August 16, 2004
NOT BUSH NOT ENOUGH:
In Ohio, doubts remain on Kerry: Sample sees Bush as better defined (Yvonne Abraham, August 16, 2004, Boston Globe)
[W]ariness about Kerry was expressed by all five members of a focus group conducted by the Globe over the weekend in the heart of this fierce battleground state, the second in a series of meetings that will follow the group through the election on Nov. 2. These five, recruited earlier this summer by the Center for Policy Studies at the University of Akron Law School, were considerably more ambivalent when they met for the first time in June.
During the latest two-hour discussion, however, these likely voters -- three of whom now say they are leaning toward Bush and two who are still undecided -- described Kerry as ill-defined, overly reliant on his Vietnam service, and decidedly Northeastern. By contrast, four years in office have bought the president the benefit of the doubt among these voters. Bush has done the best he could with difficult circumstances, they said, and even Locy, so critical of him on Iraq, did not fault his handling of the economy.
These voters' sympathy for Bush -- even in the face of mistakes they concede he has made -- mirrors the view of voters across the Buckeye State. Recent polls show that almost as many Ohioans disapprove of the president as approve of him. A Columbus Dispatch poll in late July showed that 55 percent of respondents felt the nation was on the wrong track. And yet, Bush and Kerry are still locked in the tightest of battles here, in a statistical tie.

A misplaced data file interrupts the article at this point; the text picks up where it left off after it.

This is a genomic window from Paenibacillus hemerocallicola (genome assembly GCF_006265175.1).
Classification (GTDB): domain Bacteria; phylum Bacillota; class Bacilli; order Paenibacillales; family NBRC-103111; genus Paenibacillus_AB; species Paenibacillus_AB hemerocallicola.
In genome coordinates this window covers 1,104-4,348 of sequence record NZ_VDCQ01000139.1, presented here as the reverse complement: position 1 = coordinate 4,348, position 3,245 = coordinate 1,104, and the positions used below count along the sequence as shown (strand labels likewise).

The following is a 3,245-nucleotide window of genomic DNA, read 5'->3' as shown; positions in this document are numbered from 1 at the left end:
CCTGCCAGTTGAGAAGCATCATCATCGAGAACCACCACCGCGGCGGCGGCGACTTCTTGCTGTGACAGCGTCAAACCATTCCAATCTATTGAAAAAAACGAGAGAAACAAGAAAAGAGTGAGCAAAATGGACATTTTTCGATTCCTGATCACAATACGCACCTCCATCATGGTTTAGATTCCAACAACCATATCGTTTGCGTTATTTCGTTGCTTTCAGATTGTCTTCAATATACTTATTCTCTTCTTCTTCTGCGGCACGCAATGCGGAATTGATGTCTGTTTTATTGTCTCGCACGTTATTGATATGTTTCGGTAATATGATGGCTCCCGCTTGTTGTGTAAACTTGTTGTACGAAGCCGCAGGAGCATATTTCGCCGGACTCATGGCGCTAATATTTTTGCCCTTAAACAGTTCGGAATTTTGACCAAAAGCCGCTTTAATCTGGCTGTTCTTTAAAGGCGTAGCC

Most of the group said they were reluctant to risk voting for Kerry when matters of the economy and national security seem so volatile. The senator, they said, is freighted with too many unknowns.
"If you do elect Bush, you know what direction he's going to go," said Robin King, 39, a print-shop coordinator at the First Christian Church in Canton, and a Bush supporter. "You don't know anything that Kerry's going to do. You can guess from what he says, but he doesn't really hit hard on any of the questions."
Ed Beegle, 53, a retired UPS driver who voted for Bush in 2000 but is still undecided this year, said Kerry "never commits to nothing."
The Kerry campaign is designed to defeat a President who's at the 30's in the approval polls--as Carter and Bush I were--not one over 50%. Posted by Orrin Judd at August 16, 2004 8:55 AM